I read Sarah Plain and Tall to my students this year after we read a section of the sequel Skylark in their Houghton Mifflin anthology. They wanted to know what happened to Papa, Sarah, Anna and Caleb, but I told them that we needed to read the first story in the series first to get the background knowledge that we were missing. This would be a good book to read when studying westward expansion in social studies.
  MissMurray2014 | Jun 2, 2014 |
This classic Newberry winner is a delightful story and one that reminds us that the key ingredient in any family is that of love. A widower issues an advertisement for a woman to come to their prairie farm, live in isolation and help raise his two children and become his wife. Sarah, Plain and Tall, arrives to stay for a month and see how things go. The children, the father and even the animals on the farm come to love Sarah and all are a little afraid that she won’t stay as she misses her home in Maine and most of all the sea. When Sarah does go off to town for a day on her own, the children are very fearful that she will not return.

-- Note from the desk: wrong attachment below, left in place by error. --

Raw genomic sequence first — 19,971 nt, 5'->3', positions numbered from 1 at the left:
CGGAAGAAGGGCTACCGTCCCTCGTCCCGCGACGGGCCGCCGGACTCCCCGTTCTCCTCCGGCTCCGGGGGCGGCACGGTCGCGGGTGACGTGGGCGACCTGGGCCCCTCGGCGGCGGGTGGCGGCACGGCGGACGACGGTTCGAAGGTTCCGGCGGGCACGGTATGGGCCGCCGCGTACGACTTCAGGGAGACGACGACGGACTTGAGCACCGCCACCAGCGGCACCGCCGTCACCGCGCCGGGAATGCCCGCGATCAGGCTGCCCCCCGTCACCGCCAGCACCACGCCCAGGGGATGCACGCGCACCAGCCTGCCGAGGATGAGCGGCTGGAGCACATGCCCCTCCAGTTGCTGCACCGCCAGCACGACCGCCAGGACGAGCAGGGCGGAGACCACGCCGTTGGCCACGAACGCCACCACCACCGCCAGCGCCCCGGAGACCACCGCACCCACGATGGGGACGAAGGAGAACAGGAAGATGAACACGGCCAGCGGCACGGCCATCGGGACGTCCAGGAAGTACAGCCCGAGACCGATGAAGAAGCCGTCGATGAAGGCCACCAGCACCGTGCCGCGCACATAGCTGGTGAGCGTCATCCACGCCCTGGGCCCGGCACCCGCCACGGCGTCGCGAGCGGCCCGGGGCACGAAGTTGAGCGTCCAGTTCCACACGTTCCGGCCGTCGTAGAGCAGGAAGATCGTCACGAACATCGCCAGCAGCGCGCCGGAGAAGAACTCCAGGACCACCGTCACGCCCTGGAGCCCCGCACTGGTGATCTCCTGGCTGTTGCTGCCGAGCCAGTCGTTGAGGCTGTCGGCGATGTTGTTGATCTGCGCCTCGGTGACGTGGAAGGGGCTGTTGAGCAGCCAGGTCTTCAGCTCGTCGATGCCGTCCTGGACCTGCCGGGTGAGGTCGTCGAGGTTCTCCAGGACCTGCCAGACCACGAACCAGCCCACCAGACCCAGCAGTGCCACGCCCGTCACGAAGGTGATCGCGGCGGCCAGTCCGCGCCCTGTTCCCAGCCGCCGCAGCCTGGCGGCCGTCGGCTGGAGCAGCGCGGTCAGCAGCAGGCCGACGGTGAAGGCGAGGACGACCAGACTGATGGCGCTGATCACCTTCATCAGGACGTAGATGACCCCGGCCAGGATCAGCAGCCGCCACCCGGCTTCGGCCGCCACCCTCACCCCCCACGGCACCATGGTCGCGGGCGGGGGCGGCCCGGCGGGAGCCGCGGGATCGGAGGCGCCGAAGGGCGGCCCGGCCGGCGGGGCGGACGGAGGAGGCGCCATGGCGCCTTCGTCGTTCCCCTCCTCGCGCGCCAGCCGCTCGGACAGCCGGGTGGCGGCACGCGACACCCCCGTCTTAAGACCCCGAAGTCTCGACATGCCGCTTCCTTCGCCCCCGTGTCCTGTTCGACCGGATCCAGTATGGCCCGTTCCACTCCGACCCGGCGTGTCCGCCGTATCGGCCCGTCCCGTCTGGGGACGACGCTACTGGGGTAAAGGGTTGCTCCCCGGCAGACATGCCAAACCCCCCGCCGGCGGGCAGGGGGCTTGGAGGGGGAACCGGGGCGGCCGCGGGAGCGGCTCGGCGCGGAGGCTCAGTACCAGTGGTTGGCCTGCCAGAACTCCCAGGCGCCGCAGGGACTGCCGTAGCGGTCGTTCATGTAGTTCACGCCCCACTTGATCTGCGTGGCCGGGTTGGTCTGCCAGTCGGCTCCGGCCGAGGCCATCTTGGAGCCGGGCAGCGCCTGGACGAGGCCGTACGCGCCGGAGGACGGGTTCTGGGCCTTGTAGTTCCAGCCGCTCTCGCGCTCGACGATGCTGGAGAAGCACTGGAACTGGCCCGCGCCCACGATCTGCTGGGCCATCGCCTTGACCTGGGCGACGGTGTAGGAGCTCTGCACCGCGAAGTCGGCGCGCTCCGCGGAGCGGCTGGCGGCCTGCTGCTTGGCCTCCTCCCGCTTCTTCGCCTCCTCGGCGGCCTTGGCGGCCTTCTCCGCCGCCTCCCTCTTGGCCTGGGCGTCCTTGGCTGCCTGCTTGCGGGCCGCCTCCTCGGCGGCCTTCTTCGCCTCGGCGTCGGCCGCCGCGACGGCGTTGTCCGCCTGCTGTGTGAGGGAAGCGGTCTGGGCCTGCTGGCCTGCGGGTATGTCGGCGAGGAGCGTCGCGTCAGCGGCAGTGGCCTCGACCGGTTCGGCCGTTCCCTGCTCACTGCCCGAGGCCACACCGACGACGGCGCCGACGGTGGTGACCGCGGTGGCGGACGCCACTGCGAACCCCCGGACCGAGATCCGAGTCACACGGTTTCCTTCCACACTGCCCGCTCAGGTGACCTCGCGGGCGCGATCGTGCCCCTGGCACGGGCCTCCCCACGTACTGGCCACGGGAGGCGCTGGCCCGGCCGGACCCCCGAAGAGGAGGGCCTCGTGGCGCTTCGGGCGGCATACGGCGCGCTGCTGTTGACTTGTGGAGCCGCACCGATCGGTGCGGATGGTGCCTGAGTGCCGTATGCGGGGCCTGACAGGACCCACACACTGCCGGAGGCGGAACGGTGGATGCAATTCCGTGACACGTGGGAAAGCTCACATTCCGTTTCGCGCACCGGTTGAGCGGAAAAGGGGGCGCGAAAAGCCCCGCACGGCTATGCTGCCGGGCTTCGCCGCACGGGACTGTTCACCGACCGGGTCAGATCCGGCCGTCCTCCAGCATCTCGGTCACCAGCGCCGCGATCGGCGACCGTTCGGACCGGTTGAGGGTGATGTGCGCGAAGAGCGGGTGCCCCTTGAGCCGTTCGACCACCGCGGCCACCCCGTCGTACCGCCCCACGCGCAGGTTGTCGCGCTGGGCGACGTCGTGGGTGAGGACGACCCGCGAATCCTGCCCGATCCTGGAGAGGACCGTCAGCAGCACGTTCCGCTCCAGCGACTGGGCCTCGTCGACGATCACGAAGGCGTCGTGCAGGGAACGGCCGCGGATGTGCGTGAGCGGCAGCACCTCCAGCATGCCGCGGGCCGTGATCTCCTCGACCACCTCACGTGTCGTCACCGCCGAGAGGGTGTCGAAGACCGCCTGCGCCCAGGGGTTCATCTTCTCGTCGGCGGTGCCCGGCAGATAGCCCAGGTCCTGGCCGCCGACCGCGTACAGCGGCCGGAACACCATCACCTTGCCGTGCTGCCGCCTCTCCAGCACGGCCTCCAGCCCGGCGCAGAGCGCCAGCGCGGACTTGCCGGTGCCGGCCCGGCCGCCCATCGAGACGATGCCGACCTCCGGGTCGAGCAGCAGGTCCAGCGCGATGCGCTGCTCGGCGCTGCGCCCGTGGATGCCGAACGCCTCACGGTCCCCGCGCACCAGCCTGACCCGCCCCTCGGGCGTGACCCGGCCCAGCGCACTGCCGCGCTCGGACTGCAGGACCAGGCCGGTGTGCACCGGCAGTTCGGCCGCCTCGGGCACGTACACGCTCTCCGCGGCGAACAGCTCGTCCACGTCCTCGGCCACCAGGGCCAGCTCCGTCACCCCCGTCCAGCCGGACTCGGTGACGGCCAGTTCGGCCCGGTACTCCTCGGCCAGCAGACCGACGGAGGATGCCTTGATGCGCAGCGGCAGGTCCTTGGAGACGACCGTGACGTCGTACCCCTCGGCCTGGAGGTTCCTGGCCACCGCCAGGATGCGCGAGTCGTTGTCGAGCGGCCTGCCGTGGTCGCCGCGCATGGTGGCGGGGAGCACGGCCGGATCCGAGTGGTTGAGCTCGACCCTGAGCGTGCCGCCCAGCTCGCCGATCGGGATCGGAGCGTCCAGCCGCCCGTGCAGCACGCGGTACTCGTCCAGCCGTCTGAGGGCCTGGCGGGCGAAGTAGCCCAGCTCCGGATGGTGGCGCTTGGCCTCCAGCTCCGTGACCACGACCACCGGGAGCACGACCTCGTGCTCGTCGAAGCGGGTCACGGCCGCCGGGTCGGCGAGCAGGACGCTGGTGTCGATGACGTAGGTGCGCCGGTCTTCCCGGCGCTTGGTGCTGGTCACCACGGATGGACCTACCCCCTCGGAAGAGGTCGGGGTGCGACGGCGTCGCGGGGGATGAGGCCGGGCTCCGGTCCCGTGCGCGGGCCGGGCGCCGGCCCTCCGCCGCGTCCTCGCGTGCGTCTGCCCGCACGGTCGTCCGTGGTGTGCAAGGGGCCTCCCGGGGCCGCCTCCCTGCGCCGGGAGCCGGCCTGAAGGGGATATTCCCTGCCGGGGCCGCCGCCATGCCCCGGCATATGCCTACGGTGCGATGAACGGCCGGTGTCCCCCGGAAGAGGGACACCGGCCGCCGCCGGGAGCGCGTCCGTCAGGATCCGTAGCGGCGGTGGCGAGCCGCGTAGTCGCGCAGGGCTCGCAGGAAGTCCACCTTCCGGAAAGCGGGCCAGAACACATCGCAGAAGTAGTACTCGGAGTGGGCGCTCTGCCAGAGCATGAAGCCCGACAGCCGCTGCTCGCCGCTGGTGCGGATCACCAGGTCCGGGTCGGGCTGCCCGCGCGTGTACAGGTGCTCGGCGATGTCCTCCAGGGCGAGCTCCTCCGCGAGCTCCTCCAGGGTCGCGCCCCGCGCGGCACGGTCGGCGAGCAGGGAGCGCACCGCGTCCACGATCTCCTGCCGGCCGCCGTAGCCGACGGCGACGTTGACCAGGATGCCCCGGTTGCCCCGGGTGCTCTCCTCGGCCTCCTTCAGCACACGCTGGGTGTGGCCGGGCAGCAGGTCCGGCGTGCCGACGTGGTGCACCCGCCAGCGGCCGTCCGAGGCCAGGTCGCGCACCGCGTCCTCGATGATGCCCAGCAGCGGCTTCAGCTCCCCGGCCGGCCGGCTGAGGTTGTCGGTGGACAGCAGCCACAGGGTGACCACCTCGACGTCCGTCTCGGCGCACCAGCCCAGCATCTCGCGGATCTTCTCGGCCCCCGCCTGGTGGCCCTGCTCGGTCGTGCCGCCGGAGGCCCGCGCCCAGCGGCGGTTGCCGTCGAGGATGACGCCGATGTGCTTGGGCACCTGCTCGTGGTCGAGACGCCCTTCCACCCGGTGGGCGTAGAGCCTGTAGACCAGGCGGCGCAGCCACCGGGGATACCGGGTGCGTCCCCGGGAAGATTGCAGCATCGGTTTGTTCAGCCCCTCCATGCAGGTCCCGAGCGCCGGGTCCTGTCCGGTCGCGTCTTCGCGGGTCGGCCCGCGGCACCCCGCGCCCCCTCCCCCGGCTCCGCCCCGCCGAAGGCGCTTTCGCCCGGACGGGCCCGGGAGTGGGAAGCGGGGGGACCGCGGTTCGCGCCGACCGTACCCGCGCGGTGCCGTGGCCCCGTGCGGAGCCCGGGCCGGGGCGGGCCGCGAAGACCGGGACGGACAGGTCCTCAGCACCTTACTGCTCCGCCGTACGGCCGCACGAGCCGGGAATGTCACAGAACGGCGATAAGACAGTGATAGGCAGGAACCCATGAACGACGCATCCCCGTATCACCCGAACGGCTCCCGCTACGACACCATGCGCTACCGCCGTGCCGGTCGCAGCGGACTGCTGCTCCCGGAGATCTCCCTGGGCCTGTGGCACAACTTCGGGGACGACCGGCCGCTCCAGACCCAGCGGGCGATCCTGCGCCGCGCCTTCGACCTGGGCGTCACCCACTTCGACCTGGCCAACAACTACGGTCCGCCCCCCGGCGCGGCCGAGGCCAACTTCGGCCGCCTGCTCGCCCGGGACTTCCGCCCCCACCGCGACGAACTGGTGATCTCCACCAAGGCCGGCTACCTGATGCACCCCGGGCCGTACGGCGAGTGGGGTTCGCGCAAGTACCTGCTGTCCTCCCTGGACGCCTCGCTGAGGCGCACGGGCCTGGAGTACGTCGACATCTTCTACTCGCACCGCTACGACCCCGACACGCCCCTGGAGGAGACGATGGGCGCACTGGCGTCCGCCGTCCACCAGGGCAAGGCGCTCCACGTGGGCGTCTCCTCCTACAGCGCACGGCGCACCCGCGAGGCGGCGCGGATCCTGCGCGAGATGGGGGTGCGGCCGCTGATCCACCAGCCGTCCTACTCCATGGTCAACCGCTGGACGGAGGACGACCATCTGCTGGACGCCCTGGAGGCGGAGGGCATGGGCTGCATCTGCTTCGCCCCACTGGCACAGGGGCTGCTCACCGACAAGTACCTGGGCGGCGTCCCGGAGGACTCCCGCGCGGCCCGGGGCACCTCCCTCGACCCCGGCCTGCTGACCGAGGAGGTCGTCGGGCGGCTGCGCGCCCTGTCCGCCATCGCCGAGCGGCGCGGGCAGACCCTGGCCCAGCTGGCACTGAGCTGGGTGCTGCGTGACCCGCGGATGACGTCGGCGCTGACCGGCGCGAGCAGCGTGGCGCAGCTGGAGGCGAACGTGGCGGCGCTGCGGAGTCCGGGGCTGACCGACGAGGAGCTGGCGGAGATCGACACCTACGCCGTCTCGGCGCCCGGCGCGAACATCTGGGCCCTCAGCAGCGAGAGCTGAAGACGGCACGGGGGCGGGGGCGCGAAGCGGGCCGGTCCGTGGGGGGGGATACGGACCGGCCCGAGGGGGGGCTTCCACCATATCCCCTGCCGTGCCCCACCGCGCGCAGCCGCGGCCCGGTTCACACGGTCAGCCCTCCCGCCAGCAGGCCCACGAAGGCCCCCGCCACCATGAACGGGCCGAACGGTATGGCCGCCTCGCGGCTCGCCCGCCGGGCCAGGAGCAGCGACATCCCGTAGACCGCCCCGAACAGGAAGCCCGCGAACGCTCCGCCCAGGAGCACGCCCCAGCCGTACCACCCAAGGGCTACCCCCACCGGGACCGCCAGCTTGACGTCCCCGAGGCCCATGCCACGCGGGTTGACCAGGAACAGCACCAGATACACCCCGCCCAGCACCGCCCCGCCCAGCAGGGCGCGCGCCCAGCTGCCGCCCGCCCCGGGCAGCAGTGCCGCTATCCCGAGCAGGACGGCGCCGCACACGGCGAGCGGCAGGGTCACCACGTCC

The author, Patricia MacLachlan is able to breathe life into this small story that addresses both a child's fear of abandonment and their need to be nurtured and loved. Sarah may be plain and tall, but she is able to find love and acceptance for herself and gives this family the wife and mother that they need. ( )
  DeltaQueen50 | May 15, 2014 |
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» Add other authors (20 possible)

Author nameRoleType of authorWork?Status
Patricia MacLachlanprimary authorall editionsconfirmed